National Trust for Scotland
The National Trust for Scotland for Places of Historic Interest or Natural Beauty known as the National Trust for Scotland is a Scottish conservation organisation. It is the largest membership organisation in Scotland and describes itself as "the conservation charity that protects and promotes Scotland's natural and cultural heritage for present and future generations to enjoy"; the Trust owns and manages around 130 properties and 180,000 acres of land, including castles, ancient small dwellings, historic sites and remote rural areas. It is similar in function to the National Trust, which covers England and Northern Ireland, to other national trusts worldwide; the Trust was established in 1931 and had 450 employees, over 310,000 members, 1.5 million recorded visitors. The Trust's Patron is Prince Duke of Rothesay, it is a registered charity under Scottish law. The charity owned properties rather than "wilderness" areas; when the Trust took on the management of rural estates there was controversy concerning issues such as the siting of visitor centres and placing of signposts.
However, the Trust has learned to adopt a more sensitive approach to the extent of removing some intrusive facilities such as the original Glen Coe Visitor Centre. In August 2010, a report called Fit For Purpose by George Reid, commissioned by the Trust, cited shortcomings that were corrected though organizational restructuring completed by the end of its 2011/12 Fiscal Year; the stabilisation of the Trust's finances allowed it to make its first acquisition in seven years when it bought the Alloa Tower in Clackmannanshire in 2015. For the year ended 28 February 2015, the Trust's total income was £47 million, down from £49 million in 2013–14; the largest sources of income were membership subscriptions, commercial activities and investment income. In the same year the Trust's total expenditure was £49 million, the majority of, spent on property operating and conservation expenditures; as part of its current five-year strategy, the Trust is working to generate additional income and improve operational efficiency with the aim of eliminating its operating deficit by the end of the 2016/17 financial year.
Annual membership of the Trust allows free entry to properties and "Discovery Tickets" are available for shorter term visitors. Membership provides free entry to National Trust properties in England and Wales and Northern Ireland, vice versa; the Trust has independent sister organisations in the United States, Canada. The organisation's membership magazine, Scotland in Trust, is published three times a year. For the maintenance of its nature properties, the Trust depends on the contributions of volunteers, with local circles of Conservation Volunteers working on projects during weekends; the charity organises working holidays called "Thistle Camps" on various properties, with activities undertaken including footpath maintenance and woodland work such as rhododendron control. The Trust manages 129 heritage properties consisting of 1,500 individual buildings, 270 of which are listed. Most grounds and open spaces are open throughout the year but buildings may only be visited from Easter to October, sometimes only in the afternoons.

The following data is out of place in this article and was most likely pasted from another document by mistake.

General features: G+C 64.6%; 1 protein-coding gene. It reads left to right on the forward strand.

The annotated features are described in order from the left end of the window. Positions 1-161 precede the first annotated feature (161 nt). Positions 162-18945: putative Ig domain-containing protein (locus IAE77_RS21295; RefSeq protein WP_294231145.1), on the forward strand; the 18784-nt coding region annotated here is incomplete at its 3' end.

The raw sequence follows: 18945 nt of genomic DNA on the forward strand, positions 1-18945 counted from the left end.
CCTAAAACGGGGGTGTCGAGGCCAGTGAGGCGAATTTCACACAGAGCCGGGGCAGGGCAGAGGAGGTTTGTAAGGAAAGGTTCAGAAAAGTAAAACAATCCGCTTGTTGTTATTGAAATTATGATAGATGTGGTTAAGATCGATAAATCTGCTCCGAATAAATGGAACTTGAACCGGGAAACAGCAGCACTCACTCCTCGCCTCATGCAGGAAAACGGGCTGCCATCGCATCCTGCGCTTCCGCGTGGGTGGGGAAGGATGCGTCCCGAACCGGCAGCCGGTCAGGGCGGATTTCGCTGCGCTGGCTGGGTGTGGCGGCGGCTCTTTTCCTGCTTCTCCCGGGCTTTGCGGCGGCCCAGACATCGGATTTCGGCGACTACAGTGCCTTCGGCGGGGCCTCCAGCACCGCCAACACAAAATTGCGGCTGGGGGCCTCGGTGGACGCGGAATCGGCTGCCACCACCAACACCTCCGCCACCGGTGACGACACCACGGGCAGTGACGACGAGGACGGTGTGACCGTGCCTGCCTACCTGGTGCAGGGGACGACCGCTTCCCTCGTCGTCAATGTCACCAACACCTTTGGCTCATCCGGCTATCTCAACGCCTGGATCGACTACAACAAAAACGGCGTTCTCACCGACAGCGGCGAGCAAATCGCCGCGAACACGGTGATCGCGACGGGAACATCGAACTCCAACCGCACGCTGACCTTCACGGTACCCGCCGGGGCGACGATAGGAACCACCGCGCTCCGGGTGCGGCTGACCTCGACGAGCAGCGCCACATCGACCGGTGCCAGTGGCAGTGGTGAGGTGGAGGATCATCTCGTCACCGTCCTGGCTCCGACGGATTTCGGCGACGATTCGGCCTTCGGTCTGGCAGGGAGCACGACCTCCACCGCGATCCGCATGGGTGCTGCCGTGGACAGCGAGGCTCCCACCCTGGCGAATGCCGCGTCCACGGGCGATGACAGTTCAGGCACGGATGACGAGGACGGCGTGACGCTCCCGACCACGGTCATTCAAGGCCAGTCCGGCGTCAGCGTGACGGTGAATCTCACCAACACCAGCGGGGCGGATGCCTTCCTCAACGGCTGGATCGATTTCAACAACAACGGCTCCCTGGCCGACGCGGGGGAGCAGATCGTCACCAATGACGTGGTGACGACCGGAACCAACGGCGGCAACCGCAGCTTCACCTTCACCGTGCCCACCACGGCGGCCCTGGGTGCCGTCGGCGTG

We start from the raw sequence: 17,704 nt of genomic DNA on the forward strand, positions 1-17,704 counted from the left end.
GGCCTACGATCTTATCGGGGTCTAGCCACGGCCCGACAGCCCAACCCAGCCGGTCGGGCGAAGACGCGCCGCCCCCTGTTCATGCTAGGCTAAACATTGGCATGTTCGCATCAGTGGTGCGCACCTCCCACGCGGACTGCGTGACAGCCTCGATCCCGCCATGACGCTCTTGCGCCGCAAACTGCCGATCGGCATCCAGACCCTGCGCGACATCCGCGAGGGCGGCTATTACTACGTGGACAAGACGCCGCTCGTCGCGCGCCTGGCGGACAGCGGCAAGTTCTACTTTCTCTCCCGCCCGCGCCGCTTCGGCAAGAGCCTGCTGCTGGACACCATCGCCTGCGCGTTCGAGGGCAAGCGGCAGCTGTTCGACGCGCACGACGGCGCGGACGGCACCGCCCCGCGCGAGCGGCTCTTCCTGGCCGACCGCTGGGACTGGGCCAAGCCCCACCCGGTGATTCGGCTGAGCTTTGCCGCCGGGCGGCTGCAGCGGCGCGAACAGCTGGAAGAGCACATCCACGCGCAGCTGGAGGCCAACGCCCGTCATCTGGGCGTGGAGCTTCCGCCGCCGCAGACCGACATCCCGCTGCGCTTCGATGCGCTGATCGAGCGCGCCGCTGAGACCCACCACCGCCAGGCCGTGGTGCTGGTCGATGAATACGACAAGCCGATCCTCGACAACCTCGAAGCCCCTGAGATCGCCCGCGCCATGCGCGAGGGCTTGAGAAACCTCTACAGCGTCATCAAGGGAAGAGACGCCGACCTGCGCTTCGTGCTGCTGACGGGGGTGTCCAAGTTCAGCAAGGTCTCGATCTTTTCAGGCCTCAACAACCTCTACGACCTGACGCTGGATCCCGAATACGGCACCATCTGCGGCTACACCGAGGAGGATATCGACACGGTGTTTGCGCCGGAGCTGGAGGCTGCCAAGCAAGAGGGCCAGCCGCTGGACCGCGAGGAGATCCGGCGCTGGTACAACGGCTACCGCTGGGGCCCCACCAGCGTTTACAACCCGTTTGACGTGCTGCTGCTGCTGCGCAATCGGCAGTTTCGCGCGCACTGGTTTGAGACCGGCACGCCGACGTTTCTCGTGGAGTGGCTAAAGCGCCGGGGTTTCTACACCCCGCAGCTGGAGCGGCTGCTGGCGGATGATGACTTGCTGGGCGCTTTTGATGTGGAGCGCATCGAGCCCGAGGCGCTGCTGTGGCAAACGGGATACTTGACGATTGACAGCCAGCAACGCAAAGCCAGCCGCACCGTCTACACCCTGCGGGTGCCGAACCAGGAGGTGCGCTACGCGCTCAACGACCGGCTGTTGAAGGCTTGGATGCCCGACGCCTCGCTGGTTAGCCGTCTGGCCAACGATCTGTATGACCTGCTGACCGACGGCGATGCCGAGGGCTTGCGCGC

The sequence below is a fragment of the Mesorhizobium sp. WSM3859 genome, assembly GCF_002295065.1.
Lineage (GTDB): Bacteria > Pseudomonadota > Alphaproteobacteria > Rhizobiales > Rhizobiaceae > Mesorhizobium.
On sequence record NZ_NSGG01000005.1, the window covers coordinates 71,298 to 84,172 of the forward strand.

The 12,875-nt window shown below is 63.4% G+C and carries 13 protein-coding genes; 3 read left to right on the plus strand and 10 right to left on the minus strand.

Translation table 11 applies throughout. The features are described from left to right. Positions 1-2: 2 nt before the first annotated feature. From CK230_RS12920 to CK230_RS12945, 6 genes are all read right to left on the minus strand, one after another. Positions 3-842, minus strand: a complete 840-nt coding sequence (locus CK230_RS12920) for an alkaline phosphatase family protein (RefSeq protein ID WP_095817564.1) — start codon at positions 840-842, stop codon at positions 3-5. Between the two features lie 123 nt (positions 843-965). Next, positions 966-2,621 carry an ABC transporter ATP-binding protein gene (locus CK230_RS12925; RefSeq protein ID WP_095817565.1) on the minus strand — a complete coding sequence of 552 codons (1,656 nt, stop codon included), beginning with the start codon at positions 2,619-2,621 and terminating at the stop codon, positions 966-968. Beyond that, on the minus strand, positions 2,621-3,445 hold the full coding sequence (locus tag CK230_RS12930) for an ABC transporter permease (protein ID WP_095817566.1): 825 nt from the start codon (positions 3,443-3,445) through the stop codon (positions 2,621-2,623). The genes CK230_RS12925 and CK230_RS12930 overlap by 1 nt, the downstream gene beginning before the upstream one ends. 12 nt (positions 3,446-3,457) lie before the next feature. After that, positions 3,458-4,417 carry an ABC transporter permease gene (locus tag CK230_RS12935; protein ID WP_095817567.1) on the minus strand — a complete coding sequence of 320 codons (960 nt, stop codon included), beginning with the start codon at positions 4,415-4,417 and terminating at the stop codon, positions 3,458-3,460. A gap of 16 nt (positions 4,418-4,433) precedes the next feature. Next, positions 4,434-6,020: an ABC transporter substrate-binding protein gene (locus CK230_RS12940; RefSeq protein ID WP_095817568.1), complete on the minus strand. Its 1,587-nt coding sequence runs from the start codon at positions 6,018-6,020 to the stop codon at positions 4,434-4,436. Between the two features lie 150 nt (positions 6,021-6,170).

The Trust is Scotland's largest garden owner with just under 70 gardens that cover 238 hectares and contain 13,500 varieties of plant. These gardens include 35 "major gardens" with the remainder forming part of other properties; the gardens represent the full history of Scottish gardening ranging from the late medieval at Culross Palace, through the 18th-century picturesque at Culzean Castle and Victorian formality at the House of Dun to 20th-century plant collections at Brodick and Inverewe. The Trust is the third largest land manager in Scotland, owning 76,000 hectares of Scottish countryside including 46 Munros, more than 400 islands and islets and significant stretches of coastline. Trust countryside properties include Glen Coe and Mar Lodge Estate; the Trust's management of its coastal and countryside sites is guided by its Wild Land Policy which aims to preserve the land in its undeveloped state and provide access and enjoyment to the public. Trust sites are home to a diverse variety of native wildlife.
The Trust estimate that 25% of Scotland's seabirds nest on its island and coastal sites, equivalent to 8% of seabirds in Europe. The Trust's countryside properties are home to native mammal species including red deer, pine marten and red squirrel. Since 1957, the Trust have owned and managed the archipelago of St Kilda, Scotland's first World Heritage Site and the only World Heritage Site in the UK to be listed for both its natural and cultural significance. St Kilda and the surrounding sea stacks are home to over one million seabirds as well as three species unique to the islands. Across its properties the Trust is responsible for the conservation and display of hundreds of thousands of objects from paintings to furniture and domestic tools; the primary aim of the Trust's curatorship is to present collections and works of art in the historic settings for which they were commissioned or acquired. In the year 2014–15 the Trust welcomed 2,480,000 visitors to its properties, an increase of 93,000 on the previous year's total of 2,387,000.
The 10 most visited properties are: List of National Trust for Scotland properties Historic Scotland Bremner, Douglas. For the Benefit of the Nation. McGraw-Hill Contemporary. 2001. ISBN 97